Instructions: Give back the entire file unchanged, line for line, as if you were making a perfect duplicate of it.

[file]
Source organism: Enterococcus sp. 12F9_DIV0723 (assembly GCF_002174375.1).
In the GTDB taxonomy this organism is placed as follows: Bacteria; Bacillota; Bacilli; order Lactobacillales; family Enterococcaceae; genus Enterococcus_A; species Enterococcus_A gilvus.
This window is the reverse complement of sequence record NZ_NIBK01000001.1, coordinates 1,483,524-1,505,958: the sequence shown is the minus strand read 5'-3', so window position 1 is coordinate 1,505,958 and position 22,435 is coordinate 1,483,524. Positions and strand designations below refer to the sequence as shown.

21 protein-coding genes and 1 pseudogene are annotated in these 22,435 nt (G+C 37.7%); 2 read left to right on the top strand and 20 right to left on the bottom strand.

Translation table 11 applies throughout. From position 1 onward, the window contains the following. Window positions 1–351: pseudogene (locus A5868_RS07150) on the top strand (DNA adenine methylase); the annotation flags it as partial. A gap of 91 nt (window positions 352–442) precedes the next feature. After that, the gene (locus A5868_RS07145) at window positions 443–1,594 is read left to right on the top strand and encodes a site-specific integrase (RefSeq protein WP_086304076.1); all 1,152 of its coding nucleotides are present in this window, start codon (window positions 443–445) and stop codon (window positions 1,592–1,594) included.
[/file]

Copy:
Source organism: Enterococcus sp. 12F9_DIV0723 (assembly GCF_002174375.1).
In the GTDB taxonomy this organism is placed as follows: Bacteria; Bacillota; Bacilli; order Lactobacillales; family Enterococcaceae; genus Enterococcus_A; species Enterococcus_A gilvus.
This window is the reverse complement of sequence record NZ_NIBK01000001.1, coordinates 1,483,524-1,505,958: the sequence shown is the minus strand read 5'-3', so window position 1 is coordinate 1,505,958 and position 22,435 is coordinate 1,483,524. Positions and strand designations below refer to the sequence as shown.

21 protein-coding genes and 1 pseudogene are annotated in these 22,435 nt (G+C 37.7%); 2 read left to right on the top strand and 20 right to left on the bottom strand.

Translation table 11 applies throughout. From position 1 onward, the window contains the following. Window positions 1–351: pseudogene (locus A5868_RS07150) on the top strand (DNA adenine methylase); the annotation flags it as partial. A gap of 91 nt (window positions 352–442) precedes the next feature. After that, the gene (locus A5868_RS07145) at window positions 443–1,594 is read left to right on the top strand and encodes a site-specific integrase (RefSeq protein WP_086304076.1); all 1,152 of its coding nucleotides are present in this window, start codon (window positions 443–445) and stop codon (window positions 1,592–1,594) included.